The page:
It is important to know that ovarian cysts are fairly common among women within the reproductive age and that they are self-limiting. Their formation is related to the hormonal activity necessary for ovulation. However, there are other types of cysts with more serious causes, such as ovarian cancer.

Whether your pelvic pain is consistent or intermittent, it is advised to consult a doctor if it’s just an ovulation-related ovarian cyst or something else.


Uterine Fibroid or Myoma

Uterine fibroids are smooth muscle tumors in the uterus. They are benign and are common among women around the age of 50. Symptoms may vary based on the location and size of the uterine fibroids. Some women have not symptoms at all. The cause is still unclear, although diet and genetics have been identified as major risk factors.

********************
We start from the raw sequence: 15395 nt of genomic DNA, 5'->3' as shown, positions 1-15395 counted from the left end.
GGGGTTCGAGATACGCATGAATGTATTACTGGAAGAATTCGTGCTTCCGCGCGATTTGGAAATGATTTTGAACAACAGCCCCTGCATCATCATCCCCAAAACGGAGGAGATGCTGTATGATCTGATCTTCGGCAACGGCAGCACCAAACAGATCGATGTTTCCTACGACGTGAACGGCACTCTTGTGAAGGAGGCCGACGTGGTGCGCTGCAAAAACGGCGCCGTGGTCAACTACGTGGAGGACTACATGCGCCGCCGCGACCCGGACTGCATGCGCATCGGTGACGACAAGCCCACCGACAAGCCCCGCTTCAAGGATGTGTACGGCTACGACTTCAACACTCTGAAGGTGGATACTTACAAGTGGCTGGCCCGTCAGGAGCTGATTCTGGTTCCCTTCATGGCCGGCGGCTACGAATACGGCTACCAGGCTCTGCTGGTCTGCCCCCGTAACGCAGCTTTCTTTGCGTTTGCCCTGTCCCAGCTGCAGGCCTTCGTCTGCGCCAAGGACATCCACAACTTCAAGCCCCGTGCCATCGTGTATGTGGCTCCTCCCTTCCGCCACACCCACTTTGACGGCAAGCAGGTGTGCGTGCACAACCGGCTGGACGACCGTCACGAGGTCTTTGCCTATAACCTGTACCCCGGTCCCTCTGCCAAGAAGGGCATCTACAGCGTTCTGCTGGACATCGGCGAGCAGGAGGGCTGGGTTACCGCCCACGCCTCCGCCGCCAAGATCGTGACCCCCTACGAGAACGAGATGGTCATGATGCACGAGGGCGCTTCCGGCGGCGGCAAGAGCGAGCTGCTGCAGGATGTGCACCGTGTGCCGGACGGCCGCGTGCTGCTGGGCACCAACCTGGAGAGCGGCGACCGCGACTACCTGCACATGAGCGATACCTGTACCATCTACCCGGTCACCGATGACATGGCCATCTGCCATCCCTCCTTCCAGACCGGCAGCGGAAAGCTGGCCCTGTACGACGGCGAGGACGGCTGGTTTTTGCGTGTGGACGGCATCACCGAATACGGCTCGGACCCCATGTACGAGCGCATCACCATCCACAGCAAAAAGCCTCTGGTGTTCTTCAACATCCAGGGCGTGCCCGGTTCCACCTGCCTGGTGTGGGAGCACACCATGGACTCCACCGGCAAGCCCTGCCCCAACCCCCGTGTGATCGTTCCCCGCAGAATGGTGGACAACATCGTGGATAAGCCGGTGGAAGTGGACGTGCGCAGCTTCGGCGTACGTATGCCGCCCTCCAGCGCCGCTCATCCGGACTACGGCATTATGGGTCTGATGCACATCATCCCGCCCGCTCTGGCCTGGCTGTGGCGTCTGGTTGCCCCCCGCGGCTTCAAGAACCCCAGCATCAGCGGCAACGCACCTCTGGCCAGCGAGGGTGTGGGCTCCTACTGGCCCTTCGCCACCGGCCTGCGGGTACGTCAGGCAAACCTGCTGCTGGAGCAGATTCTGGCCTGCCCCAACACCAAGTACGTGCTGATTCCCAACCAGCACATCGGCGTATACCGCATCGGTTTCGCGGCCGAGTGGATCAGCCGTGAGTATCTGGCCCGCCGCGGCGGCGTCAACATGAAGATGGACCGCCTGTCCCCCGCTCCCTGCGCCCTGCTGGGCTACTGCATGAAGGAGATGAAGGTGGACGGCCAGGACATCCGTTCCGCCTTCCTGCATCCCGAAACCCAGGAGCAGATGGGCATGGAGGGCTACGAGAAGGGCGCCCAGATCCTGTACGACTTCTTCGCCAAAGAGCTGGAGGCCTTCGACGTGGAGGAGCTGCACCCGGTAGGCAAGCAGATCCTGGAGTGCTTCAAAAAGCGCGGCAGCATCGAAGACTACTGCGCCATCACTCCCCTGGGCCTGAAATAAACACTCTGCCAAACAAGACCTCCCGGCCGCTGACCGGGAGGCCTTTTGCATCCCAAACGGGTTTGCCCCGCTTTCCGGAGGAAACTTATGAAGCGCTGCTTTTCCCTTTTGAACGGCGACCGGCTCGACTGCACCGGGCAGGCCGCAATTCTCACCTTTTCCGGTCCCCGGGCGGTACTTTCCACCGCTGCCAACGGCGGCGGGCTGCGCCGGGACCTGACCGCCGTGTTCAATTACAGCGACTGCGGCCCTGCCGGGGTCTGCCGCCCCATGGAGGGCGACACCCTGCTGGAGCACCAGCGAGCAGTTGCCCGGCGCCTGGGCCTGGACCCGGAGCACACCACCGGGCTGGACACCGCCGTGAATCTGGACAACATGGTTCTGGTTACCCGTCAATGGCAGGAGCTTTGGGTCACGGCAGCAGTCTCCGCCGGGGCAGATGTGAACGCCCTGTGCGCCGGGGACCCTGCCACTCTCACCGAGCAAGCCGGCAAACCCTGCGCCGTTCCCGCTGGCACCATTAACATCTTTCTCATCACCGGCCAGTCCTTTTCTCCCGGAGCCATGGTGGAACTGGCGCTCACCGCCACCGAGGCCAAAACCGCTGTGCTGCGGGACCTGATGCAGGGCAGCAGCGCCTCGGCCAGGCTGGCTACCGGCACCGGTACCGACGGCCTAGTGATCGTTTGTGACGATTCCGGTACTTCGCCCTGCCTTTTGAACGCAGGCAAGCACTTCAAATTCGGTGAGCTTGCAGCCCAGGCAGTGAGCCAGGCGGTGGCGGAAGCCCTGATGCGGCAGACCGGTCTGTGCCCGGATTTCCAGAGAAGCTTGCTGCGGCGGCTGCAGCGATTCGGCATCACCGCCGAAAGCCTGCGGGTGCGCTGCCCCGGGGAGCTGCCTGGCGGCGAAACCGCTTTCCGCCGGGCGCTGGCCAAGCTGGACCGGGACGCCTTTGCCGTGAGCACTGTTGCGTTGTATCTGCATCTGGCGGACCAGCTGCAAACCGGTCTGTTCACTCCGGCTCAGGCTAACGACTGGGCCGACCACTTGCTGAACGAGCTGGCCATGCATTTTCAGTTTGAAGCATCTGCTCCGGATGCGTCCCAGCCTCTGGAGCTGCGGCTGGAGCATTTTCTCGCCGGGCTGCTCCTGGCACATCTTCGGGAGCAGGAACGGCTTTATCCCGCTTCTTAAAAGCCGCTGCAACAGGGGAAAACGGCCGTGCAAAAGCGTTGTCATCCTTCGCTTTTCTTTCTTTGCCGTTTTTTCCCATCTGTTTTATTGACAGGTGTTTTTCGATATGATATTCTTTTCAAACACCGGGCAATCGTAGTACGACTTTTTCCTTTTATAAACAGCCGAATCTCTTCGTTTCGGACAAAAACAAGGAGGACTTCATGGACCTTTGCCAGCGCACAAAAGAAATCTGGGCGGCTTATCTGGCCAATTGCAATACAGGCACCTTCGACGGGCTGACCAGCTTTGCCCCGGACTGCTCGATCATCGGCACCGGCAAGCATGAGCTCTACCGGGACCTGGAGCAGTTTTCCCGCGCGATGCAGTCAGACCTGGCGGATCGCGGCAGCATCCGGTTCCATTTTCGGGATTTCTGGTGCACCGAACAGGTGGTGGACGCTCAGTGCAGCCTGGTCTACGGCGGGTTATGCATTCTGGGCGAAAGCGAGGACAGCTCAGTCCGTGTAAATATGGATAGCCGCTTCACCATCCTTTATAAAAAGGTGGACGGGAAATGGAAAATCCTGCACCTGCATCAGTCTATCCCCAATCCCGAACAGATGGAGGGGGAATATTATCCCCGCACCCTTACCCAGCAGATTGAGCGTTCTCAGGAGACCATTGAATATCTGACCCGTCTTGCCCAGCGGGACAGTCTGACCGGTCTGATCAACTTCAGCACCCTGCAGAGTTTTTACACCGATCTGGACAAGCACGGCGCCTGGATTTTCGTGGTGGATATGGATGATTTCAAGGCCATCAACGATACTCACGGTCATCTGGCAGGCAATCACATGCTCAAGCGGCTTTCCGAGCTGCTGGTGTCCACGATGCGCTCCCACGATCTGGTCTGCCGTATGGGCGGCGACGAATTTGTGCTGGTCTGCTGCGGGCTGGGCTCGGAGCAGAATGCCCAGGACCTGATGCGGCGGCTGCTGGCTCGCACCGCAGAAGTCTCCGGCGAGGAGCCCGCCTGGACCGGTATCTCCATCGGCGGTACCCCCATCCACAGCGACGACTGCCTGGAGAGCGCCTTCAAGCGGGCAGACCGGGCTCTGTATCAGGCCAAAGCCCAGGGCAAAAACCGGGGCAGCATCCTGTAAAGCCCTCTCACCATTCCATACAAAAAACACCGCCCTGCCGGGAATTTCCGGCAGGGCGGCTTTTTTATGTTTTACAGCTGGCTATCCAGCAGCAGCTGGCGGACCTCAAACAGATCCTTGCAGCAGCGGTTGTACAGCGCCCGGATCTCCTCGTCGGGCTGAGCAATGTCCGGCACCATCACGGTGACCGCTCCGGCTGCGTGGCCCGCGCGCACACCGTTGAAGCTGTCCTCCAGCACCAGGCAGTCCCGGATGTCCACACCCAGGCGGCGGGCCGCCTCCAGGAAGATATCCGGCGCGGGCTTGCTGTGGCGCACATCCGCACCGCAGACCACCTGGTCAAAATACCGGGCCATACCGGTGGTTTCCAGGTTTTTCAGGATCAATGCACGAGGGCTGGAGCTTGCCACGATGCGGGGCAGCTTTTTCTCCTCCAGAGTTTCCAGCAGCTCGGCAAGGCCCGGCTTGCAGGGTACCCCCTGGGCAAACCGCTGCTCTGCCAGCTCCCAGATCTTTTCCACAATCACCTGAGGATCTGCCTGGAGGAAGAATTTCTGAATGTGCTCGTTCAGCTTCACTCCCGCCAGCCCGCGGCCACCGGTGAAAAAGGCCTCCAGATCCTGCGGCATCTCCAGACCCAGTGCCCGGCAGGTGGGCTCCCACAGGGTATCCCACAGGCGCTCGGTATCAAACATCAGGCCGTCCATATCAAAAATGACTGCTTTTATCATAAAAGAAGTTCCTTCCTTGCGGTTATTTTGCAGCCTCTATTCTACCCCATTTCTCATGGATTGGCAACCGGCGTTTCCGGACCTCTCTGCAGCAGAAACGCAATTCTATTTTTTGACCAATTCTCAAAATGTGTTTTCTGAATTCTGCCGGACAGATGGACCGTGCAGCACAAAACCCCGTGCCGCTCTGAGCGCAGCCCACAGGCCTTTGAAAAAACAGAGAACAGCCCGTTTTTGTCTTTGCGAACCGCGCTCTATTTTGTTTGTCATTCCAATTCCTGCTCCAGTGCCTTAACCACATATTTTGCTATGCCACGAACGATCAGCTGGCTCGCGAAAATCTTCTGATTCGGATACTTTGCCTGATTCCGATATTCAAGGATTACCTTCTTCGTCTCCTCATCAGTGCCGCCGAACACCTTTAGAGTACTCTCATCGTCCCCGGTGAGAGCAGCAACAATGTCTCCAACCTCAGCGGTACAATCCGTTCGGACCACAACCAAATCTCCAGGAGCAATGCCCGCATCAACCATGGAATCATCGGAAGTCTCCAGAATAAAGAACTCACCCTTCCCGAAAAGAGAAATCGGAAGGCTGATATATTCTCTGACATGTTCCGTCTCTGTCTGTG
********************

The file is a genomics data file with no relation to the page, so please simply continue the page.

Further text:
Larger fibroids may cause dull pelvic pain, heavy bleeding, frequent urination, constipation, back pain, and leg pain. They can also obstruct with conception.

Uterine fibroids may coexist with other medical disorders so any pelvic pain must be brought to the attention of a health expert right away.



Gynecologic Cancers

Cancer can occur in any of the organs within the pelvis, including ovaries, uterus, cervix, and endometrium. Symptoms may vary, but pelvic pain is always there.

To identify any cancerous growth, visit the doctor regularly to identify risks and symptoms. It is also beneficial to go undertake nutrition counseling to strengthen your resistance against cancer-causing agents.


Have you or a loved one suffered with pelvic pain?